Idiopathic polymyositis (IPM) and HIV polymyositis (HIV-PM) are considered to be related autoimmune diseases whose target is skeletal muscle. They have been associated to a T cell-mediated and MHC-I-restricted cytotoxic phenomenon, but both etiology and physiopathology remain incompletely understood. Their histological hallmarks are mononuclear leukocyte infiltrates as well as necrosis, degeneration, and regeneration of muscle fibers. In the present study, we have investigated the immunohistochemical expression of cell adhesion molecules, cytokines, and leukocyte surface antigens in biopsies of HIV-PM and IPM patients. The aim was to better define factors involved in lymphocyte recruitment and in inflammatory changes seen in PM. Notable upregulation of ICAM-1 and TNF-α was detected on capillary and venular endothelia and on inflammatory cells, whereas no significant VCAM-1 and ELAM-1 expression was present. LFA-1, the main ICAM-1 counter- receptor, was found to be highly expressed on lymphocytes and monocytes, especially at the vicinity of damaged fibers. The majority of infiltrating cells were CD8+CD45 RO-T cells, which are thought to have memory capacities. These findings suggest that in IPM and HIV-PM, enhanced ICAM-1 and LFA-1 expression possibly induced by TNF-α, may regulate the homing process of selected lymphocyte clones in muscle tissue. Lymphocyte proliferation and differentiation into memory subsets may further potentiate tissue-restricted homing capabilities.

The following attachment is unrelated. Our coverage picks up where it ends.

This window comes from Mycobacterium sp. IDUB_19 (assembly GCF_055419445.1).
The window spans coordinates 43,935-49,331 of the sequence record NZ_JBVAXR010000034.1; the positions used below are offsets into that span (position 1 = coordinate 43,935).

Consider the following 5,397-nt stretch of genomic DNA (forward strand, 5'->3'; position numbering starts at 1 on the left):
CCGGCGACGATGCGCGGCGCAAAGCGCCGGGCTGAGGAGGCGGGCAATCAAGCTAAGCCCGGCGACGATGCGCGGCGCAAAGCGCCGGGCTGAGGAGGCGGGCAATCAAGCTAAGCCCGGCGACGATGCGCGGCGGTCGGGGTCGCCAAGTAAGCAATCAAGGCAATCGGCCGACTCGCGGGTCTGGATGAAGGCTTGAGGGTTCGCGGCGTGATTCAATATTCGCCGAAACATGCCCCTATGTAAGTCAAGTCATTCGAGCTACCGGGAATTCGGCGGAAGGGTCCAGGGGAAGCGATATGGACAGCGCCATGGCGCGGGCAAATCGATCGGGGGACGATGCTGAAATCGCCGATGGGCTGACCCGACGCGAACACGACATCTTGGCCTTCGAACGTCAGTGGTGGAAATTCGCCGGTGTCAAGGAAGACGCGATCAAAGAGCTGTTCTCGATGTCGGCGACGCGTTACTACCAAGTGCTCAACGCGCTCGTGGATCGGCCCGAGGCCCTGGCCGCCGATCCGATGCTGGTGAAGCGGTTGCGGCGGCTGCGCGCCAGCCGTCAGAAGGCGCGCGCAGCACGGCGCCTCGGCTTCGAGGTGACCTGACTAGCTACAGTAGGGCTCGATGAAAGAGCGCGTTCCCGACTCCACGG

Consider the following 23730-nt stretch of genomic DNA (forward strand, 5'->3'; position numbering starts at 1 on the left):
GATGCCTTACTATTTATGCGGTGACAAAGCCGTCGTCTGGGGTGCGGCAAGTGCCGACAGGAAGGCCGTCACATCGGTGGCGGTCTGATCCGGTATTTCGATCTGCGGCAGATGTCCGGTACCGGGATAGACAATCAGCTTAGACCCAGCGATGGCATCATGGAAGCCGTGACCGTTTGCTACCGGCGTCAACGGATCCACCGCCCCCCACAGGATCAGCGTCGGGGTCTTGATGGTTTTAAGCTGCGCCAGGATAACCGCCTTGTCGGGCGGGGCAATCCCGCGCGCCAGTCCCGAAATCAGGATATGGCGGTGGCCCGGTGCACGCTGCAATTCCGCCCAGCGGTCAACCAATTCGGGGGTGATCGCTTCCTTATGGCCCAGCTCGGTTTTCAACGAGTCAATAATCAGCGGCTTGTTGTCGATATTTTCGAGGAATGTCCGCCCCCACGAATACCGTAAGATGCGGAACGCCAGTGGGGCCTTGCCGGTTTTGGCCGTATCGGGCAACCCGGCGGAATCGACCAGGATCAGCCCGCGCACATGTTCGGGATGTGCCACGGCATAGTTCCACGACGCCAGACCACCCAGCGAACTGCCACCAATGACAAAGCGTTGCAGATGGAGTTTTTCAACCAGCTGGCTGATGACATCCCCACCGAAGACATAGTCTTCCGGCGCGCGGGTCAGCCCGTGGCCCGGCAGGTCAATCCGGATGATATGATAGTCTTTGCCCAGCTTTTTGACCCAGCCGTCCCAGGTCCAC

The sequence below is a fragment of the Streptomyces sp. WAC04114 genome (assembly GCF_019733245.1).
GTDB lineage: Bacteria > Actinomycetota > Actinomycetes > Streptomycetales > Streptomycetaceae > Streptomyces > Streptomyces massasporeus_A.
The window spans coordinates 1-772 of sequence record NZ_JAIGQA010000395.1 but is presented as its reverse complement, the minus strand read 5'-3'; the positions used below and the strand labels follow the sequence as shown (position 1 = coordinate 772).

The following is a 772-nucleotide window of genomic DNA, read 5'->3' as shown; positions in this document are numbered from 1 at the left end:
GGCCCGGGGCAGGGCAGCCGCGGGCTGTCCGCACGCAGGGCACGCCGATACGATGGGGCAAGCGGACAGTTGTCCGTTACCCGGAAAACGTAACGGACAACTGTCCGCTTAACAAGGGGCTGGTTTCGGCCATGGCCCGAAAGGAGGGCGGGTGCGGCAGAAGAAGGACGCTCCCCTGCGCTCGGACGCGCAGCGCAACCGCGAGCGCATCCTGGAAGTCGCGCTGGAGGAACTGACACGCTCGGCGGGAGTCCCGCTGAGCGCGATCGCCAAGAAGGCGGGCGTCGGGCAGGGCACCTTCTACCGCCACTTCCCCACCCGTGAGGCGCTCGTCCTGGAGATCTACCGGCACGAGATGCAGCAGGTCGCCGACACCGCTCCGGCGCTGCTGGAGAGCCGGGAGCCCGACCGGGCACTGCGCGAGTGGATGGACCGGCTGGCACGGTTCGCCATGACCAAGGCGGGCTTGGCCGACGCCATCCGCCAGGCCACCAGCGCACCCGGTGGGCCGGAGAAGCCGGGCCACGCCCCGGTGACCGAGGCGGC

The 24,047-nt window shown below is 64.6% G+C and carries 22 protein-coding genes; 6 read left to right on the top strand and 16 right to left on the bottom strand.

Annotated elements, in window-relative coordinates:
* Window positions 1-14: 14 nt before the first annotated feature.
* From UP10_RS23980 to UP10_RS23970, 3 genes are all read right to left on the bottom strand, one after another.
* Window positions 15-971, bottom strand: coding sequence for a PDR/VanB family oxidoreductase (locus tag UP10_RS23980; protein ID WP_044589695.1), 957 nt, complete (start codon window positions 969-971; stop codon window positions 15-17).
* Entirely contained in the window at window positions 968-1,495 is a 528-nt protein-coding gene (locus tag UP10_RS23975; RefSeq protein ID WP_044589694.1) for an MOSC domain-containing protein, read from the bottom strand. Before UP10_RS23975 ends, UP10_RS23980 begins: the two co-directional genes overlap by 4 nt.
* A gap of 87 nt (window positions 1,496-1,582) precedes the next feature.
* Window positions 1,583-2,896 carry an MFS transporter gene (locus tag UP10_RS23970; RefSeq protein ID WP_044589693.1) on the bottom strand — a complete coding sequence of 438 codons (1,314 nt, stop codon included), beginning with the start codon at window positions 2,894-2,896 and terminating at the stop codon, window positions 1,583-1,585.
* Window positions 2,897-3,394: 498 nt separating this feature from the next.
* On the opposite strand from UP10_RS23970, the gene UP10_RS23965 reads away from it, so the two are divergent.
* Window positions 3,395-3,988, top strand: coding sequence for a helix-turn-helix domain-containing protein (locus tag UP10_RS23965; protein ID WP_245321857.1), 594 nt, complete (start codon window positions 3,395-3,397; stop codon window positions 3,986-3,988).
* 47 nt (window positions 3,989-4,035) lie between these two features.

|Original language||English (US)|
|Number of pages||7|
|State||Published - Nov 1 1997|
- Adhesion molecules
ASJC Scopus subject areas
- Pathology and Forensic Medicine
- Clinical Neurology